With the semester wrapping up, I feel my status as a teaching assistant for a computational modeling course compels me to address something that we’ve encountered off and on the past several months. I’ll let Condescending Wonka introduce it.
He doesn’t mince words, does he? But it nails the point I want to address: if you have no prior programming experience, why are you 1) taking a course that demands prior programming experience, and 2) complaining about the programming assignments?
To be perfectly blunt: computational biology as a field attracts a very broad swath of folks. Since it’s still to a large degree in its infancy, we have people from experimental biology and chemical engineering and computer science, all with their own wholly distinct backgrounds and experience; it’s not trivial to bring them all onto the same playing field.
We recognize this in our particular program, and thus we plan for it. Obviously there’s still some who fall through the cracks and that’s ok; those who are particularly lacking in one area were likely admitted because of their outstanding work in some other area, and thus we can shift coursework around so they still get up to speed with everyone else.
Ok, truthfully, the problem isn’t even our program. By a vast margin, the students in our Ph.D. program did perfectly fine in the course. The problem was–also by a wide margin–the M.S. students (not directly affiliated with our program) who also enrolled.
In short, my litany of problems:
- We devoted an entire lab session–the very first of the semester–to showing the students how to implement ODE solvers in both Matlab and Python. Solving ODEs was 95% of the coding needed for this course.At the end of the semester, I still had more than just a handful of students asking me basic ODE-coding questions. And not simple one-line-of-code questions, but holy-crap-I-have-no-clue-what-to-do questions.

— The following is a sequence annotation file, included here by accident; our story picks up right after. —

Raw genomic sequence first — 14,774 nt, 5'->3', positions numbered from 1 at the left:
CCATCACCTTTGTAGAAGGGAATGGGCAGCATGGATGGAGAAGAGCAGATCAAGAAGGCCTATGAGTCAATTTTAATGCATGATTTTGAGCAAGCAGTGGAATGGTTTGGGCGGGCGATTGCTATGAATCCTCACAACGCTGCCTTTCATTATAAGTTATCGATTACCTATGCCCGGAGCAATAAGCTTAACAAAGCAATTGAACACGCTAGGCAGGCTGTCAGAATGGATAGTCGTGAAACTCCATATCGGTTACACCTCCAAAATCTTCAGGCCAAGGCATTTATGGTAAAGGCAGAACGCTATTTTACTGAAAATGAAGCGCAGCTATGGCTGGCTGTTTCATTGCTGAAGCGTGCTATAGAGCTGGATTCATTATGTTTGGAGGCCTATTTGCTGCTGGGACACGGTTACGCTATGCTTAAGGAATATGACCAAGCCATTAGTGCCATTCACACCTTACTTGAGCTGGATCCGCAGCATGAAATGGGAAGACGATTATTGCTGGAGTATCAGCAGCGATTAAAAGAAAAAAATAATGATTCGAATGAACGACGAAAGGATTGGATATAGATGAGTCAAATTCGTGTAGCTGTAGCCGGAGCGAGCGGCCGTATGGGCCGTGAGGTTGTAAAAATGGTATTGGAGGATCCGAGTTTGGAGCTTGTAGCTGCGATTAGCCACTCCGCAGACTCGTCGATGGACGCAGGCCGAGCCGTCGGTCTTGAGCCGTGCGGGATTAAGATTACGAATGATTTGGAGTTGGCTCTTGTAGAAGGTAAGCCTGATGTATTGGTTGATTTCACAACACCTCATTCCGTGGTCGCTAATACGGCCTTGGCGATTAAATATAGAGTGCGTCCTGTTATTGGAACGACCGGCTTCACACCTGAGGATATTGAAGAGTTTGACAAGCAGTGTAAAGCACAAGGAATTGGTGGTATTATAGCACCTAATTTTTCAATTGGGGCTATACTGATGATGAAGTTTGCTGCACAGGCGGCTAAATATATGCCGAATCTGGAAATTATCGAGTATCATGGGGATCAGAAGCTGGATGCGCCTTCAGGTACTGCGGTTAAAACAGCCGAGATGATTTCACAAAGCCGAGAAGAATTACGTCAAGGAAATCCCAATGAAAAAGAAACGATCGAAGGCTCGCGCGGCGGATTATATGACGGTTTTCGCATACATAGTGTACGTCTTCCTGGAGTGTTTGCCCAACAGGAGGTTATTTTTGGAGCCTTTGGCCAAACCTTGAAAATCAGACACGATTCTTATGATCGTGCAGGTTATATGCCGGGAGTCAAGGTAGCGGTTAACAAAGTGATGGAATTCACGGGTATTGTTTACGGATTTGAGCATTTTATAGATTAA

- During our final exam review today (not reviewing for the exam, but going over the now-graded final), several students voiced their complaints that the final was too long. Which is totally fair: it absolutely was. But more than a handful said they were stuck for hours googling for the magical two lines of Matlab code they needed to solve one of the questions. If that is the case–you don’t know the code, and you don’t even know what you’re looking for–you should not be taking a course that involves programming.
- At the end of the day, I keep coming back to this mantra: it’s a computational course; if you have absolutely no ability to program, either learn before taking the course or find something else. We went out of our way to teach the coding you’d need for the course, posting the examples on the site for all to use as reference, and showing you where the online (and in-program) documentation could be found, even though programming is a prerequisite for the course.
If you want to take the plunge and see if you’re adaptable enough to survive without very much prior programming experience, that’s totally fine! But in my opinion, by doing so you waive your right to complain about having to do some programming. Particularly when we give you everything you need to know. And particularly when the course is a core requirement of a computational Ph.D. program.
End rant. Begin really freaking hilarious picture on icanhascheezburger today: